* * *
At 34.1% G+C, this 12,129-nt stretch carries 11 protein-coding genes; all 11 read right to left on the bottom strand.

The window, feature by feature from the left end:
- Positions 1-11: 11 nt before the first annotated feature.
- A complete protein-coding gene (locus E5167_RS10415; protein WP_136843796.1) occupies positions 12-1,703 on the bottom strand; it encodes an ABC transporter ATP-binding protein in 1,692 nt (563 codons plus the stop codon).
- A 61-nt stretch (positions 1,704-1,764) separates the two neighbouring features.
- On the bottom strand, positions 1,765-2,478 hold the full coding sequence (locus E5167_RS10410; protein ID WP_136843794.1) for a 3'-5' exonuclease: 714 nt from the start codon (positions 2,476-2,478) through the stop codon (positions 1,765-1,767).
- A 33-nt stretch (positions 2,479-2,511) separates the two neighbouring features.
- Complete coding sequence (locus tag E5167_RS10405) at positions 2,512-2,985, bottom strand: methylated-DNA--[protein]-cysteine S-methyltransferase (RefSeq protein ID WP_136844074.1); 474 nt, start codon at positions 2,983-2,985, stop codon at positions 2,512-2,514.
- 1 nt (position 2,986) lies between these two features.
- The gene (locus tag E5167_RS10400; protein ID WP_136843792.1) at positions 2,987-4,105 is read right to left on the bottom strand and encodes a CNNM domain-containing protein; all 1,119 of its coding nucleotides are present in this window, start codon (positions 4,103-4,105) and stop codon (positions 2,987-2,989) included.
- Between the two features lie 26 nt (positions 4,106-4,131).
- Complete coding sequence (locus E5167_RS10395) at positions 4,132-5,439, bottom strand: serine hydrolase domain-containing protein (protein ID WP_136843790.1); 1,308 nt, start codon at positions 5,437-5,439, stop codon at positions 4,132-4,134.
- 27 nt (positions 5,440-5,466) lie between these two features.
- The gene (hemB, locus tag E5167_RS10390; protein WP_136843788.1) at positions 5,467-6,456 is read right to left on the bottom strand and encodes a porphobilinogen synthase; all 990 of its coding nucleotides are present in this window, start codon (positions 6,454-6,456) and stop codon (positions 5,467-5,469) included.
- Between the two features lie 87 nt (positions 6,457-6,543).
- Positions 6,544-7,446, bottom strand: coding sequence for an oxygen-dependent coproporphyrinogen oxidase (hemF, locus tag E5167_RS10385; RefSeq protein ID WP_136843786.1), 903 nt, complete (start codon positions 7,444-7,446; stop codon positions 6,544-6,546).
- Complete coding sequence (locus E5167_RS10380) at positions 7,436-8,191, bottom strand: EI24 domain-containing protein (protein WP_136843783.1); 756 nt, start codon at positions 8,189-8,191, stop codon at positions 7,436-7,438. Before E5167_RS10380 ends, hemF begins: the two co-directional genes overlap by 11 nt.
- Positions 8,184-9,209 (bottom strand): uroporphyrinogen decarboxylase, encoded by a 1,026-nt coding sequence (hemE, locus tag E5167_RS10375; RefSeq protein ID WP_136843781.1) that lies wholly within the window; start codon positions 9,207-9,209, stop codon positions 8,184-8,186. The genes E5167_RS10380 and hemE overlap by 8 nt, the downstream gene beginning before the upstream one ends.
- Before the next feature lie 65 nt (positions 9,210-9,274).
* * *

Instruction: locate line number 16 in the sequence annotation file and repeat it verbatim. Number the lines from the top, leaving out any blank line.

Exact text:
- Positions 6,544-7,446, bottom strand: coding sequence for an oxygen-dependent coproporphyrinogen oxidase (hemF, locus tag E5167_RS10385; RefSeq protein ID WP_136843786.1), 903 nt, complete (start codon positions 7,444-7,446; stop codon positions 6,544-6,546).